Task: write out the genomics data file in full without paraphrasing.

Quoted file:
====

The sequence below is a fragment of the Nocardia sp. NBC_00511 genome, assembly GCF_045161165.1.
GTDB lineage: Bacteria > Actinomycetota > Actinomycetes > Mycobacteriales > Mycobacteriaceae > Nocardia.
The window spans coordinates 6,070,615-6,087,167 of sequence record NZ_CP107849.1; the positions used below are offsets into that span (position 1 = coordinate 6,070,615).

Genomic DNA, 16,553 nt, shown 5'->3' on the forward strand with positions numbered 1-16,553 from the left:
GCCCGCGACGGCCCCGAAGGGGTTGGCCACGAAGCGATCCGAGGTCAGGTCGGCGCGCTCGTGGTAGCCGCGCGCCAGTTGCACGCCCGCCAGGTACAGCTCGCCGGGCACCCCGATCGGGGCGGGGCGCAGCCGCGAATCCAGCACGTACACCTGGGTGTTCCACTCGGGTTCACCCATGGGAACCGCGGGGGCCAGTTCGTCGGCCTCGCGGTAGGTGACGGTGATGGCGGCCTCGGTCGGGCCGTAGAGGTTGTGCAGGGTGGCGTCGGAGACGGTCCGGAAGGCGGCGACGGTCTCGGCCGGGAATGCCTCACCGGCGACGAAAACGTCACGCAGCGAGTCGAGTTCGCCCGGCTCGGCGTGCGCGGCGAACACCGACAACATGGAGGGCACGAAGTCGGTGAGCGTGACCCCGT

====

The sequence below is a fragment of the Nocardia sp. NBC_00511 genome, assembly GCF_045161165.1.
GTDB lineage: Bacteria > Actinomycetota > Actinomycetes > Mycobacteriales > Mycobacteriaceae > Nocardia.
The window spans coordinates 6,070,615-6,087,167 of sequence record NZ_CP107849.1; the positions used below are offsets into that span (position 1 = coordinate 6,070,615).

Genomic DNA, 16,553 nt, shown 5'->3' on the forward strand with positions numbered 1-16,553 from the left:
GCCCGCGACGGCCCCGAAGGGGTTGGCCACGAAGCGATCCGAGGTCAGGTCGGCGCGCTCGTGGTAGCCGCGCGCCAGTTGCACGCCCGCCAGGTACAGCTCGCCGGGCACCCCGATCGGGGCGGGGCGCAGCCGCGAATCCAGCACGTACACCTGGGTGTTCCACTCGGGTTCACCCATGGGAACCGCGGGGGCCAGTTCGTCGGCCTCGCGGTAGGTGACGGTGATGGCGGCCTCGGTCGGGCCGTAGAGGTTGTGCAGGGTGGCGTCGGAGACGGTCCGGAAGGCGGCGACGGTCTCGGCCGGGAATGCCTCACCGGCGACGAAAACGTCACGCAGCGAGTCGAGTTCGCCCGGCTCGGCGTGCGCGGCGAACACCGACAACATGGAGGGCACGAAGTCGGTGAGCGTGACCCCGT